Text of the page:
• In 2018, the Orange County Register published an investigation claiming hundreds of swimmers have been sexually abused while USA Swimming wrestled with various conflicts of interest and an unwillingness to act.

The numbers in the Register’s piece were staggering. Over a 20-year span, at least 252 coaches and officials faced either criminal charges or USA Swimming discipline for sexual abuse or misconduct against at least 590 alleged victims.

But USA Swimming has never had that one galvanizing media-ready moment such as the Nassar courtroom scenes. And one of the few lawsuits to go forward against the organization involves a coach-swimmer relationship, which – justifiably or not – just doesn’t stir up the same amount of shock as a doctor taking advantage of young girls in his care. American culture has long seen joy and humor in relationships with an age and power imbalance – see the 1979 Woody Allen film Manhattan or the 2016 Saturday Night Live sketch about a teacher-student escapade.

In the swimming community itself, ending coach-student relationships requires a culture change. The Vieth Report notes USA Swimming’s delegates voted against a prohibition of such relationships in 2012, only to be forced into such a ban when the USOC required it the next year. Other sports have seen prominent athletes marry their college coaches, though the relationships have usually started when the athletes were adults.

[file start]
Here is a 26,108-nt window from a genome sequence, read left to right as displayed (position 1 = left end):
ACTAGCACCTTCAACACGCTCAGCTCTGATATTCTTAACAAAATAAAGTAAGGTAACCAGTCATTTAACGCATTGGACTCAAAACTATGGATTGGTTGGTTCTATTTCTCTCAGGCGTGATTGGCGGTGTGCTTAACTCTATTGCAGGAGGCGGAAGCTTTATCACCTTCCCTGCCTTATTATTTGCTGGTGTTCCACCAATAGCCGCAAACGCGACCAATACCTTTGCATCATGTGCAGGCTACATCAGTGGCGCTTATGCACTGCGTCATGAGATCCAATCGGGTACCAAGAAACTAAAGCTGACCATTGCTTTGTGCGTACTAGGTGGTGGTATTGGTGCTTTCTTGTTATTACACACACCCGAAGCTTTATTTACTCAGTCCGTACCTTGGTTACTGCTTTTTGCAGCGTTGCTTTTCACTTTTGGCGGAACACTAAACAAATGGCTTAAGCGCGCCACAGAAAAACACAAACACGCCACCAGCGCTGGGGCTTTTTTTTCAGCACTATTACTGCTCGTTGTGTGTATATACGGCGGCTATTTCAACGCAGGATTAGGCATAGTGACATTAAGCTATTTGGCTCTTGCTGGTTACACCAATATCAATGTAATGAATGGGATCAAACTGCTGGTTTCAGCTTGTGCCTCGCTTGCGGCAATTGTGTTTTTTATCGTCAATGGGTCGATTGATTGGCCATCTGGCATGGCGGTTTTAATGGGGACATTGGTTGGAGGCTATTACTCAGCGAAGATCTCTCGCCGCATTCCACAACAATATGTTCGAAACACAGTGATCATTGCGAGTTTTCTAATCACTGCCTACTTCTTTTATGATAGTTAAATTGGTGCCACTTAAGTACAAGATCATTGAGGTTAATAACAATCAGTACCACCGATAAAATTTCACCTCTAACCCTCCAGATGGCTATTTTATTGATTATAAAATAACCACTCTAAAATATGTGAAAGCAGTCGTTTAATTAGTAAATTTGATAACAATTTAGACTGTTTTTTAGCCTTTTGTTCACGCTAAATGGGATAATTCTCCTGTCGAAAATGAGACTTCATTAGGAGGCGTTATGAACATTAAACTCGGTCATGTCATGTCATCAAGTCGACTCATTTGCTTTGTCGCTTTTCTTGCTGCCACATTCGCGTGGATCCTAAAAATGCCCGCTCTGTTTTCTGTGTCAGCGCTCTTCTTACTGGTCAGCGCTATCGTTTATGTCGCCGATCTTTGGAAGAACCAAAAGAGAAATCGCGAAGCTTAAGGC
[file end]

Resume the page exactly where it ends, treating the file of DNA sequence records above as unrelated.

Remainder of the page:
In the lawsuit against USA Swimming, 2012 Olympian Ariana Kukors Smith claims her coach started grooming her for sexual abuse at age 13 and molested her at age 16. The coach, Sean Hutchison, claims the relationship in question was consensual and didn’t start until the swimmer was an adult.

USA Swimming is a defendant because lawyers claim the organization carried out a woefully inadequate investigation when alerted to the relationship. The lawsuit notes that the NGB’s Safe Sport director, Susan Woessner, was forced out in 2018 for failing to disclose that she had her own relationship with Hutchison before investigating the matter.

Bob Allard, the attorney representing Kukors Smith and many other athletes, claims USA Swimming had a systemic problem with internal investigations carried out by an opaque and ineffective National Board of Review. The organization’s lawyers, on the other hand, were quite effective.